Empty shelves in North Macedonia as bakers stop making bread

Empty shelves in North Macedonia as bakers stop making bread
Shelves have already emptied in Skopje supermarkets and grocery shops. / Valentina Dimitrievska
By Valentina Dimitrievska in Skopje March 1, 2023

Store shelves in North Macedonia were left without white bread on March 1, as bakers have stopped producing the best-selling breads in protest against the government's decision to cap prices at MKD33 (€0.5) for the next three months.

The government's measure was taken a day earlier to prevent bakers from abusing the system by using cheaper electricity without reducing prices. The capped price refers to white and semi-white bread with a weight of 450 grams.

However, bakers claim that the cap on prices will force them to work at a loss and will inevitably lead to the closure of their companies.

“If we do not close our bakeries immediately, after such a decision we will certainly close after some time,” president of the group for the milling and baking industry at the Chamber of Commerce, Goran Malisic, was cited by Denesen.

A day earlier, representatives of the bakery industry held a meeting attended by 32 industrial bakers from all over the country and agreed to stop producing bread on the day when the decision to freeze the price of bread is published in the Official Gazette.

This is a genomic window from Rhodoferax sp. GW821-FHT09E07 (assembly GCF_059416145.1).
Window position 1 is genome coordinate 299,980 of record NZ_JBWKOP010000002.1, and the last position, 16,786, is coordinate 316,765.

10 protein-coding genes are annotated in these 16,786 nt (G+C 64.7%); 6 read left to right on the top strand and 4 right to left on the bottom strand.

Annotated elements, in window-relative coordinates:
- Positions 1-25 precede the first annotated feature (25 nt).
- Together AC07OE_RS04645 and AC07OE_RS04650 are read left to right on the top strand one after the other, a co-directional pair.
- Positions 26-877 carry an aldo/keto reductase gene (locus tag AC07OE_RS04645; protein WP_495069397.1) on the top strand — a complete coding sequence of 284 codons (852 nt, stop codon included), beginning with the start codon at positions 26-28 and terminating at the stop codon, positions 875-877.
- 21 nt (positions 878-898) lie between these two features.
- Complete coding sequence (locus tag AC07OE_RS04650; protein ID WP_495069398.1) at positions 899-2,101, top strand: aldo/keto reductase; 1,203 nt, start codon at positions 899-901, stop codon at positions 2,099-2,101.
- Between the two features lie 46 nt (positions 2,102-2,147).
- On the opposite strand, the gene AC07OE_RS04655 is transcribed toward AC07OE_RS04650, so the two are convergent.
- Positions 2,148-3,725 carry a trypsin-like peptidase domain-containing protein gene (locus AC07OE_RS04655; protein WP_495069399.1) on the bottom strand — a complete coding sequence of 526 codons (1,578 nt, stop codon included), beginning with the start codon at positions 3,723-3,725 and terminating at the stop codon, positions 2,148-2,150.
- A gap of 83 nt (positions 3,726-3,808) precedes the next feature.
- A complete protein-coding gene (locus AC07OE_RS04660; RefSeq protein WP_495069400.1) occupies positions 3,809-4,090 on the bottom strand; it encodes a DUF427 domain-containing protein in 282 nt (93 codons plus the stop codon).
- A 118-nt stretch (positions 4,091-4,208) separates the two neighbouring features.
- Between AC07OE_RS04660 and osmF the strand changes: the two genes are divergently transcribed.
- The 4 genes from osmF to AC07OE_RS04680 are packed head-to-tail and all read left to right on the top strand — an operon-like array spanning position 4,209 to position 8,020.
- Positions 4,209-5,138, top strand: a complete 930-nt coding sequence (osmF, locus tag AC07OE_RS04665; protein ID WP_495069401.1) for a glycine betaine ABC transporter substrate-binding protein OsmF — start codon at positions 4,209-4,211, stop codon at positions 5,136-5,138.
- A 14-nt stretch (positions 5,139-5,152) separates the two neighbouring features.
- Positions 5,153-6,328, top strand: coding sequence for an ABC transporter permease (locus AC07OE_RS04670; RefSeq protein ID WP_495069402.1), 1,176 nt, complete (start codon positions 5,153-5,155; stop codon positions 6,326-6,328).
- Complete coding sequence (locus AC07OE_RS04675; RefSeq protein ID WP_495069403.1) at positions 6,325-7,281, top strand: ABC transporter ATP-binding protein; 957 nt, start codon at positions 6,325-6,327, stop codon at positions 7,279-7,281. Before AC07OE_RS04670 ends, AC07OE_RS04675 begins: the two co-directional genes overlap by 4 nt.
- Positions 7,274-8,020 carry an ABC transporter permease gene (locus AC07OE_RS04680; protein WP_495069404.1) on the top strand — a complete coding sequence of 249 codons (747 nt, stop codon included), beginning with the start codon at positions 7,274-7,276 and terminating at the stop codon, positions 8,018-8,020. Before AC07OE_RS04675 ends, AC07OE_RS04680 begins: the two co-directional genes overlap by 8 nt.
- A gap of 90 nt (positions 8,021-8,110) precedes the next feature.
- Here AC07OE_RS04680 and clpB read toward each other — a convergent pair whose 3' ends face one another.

On March 1, the State Market Inspectorate has been conducting checks to ensure that the government's decision is being respected.

Minister of Economy Kreshnik Bekteshi called on the boycotting bakers to engage in dialogue, warning of potential sanctions for those who do not produce bread.

Some experts told media that the government has a responsibility to protect the public interest and ensure that bread is available to citizens.

They suggest that if necessary, the government should introduce forced administration in the companies that are boycotting the decision to freeze the price of bread and stop their electricity subsidies.

However, some citizens are already taking matters into their own hands by buying flour and baking bread at home, as bread is becoming increasingly difficult to find in shops.

It is unclear how the government and the bakery industry will resolve their differences.